Pasadena, CA— Carnegie’s Allan Sandage, who died in 2012, was a tremendously influential figure in the field of astronomy. His final paper, published posthumously, focuses on unraveling a surprising historical mystery related to one of his own seminal discoveries.

While preparing a centennial history of the Carnegie Observatories in the early 2000s, Sandage came across an unpublished 1944 exchange between two prominent astronomers that piqued his interest. The conversation seemed to predate by a decade Sandage’s own work on stellar evolution in the mid-1950s.

Naturally, he wanted to investigate further.

Pasadena, CA—The lightest few elements in the periodic table formed minutes after the Big Bang.  Heavier chemical elements are created by stars, either from nuclear fusion in their interiors or in catastrophic explosions.  However, scientists have disagreed for nearly 60 years about how the heaviest elements, such as gold and lead, are manufactured.  New observations of a tiny galaxy discovered last year show that these heavy elements are likely left over from rare collisions between two neutron stars. The work is published by Nature.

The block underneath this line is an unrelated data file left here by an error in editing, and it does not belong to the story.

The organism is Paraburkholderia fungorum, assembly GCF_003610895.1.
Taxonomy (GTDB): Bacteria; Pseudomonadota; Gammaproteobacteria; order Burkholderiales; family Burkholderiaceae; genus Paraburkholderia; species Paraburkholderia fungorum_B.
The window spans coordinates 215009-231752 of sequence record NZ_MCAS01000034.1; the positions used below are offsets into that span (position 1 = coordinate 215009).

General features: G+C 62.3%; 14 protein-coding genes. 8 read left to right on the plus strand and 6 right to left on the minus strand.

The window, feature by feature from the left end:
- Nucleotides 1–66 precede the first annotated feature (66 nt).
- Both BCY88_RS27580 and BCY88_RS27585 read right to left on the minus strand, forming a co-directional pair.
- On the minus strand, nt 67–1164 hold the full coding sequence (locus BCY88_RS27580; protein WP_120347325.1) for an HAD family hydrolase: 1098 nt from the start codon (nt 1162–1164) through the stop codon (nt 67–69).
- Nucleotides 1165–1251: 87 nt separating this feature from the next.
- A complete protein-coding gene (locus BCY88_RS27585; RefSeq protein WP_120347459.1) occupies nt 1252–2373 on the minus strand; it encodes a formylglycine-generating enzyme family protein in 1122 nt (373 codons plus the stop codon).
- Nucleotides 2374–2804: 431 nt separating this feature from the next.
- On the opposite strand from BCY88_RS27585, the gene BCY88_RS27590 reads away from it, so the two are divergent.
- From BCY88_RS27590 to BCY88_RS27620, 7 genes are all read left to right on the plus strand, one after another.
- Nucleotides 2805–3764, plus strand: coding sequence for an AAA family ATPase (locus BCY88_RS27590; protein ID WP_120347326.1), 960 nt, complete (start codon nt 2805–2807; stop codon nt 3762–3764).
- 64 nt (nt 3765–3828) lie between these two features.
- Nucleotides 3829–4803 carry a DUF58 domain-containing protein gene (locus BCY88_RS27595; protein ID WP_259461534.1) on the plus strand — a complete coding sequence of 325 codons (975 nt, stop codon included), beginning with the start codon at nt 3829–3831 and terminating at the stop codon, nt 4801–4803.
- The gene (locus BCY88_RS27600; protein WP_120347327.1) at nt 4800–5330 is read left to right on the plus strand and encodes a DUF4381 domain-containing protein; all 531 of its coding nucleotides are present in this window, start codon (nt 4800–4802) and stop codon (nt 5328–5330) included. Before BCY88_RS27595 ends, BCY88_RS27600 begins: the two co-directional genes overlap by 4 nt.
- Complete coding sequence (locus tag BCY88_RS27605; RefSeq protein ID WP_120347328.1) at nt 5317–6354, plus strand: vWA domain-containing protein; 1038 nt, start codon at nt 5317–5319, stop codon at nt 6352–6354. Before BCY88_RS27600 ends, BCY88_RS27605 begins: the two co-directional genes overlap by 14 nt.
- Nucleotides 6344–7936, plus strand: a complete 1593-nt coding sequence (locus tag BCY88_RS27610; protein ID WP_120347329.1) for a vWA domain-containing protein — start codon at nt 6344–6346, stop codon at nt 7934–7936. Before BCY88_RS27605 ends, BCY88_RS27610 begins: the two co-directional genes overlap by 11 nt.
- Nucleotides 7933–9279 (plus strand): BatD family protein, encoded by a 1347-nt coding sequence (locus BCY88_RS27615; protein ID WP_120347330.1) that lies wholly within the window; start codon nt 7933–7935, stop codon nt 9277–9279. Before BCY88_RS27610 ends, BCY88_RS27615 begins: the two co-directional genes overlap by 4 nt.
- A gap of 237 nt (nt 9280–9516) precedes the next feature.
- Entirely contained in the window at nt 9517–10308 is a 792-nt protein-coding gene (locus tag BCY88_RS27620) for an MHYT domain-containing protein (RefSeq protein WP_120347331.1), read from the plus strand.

The new galaxy, called Reticulum II because of its location in the southern constellation Reticulum, commonly known as The Net, is one of the smallest and closest to us known.  Its proximity made it a tempting target for a team of astronomers including Carnegie’s Josh Simon, who have been studying the chemical content of nearby galaxies.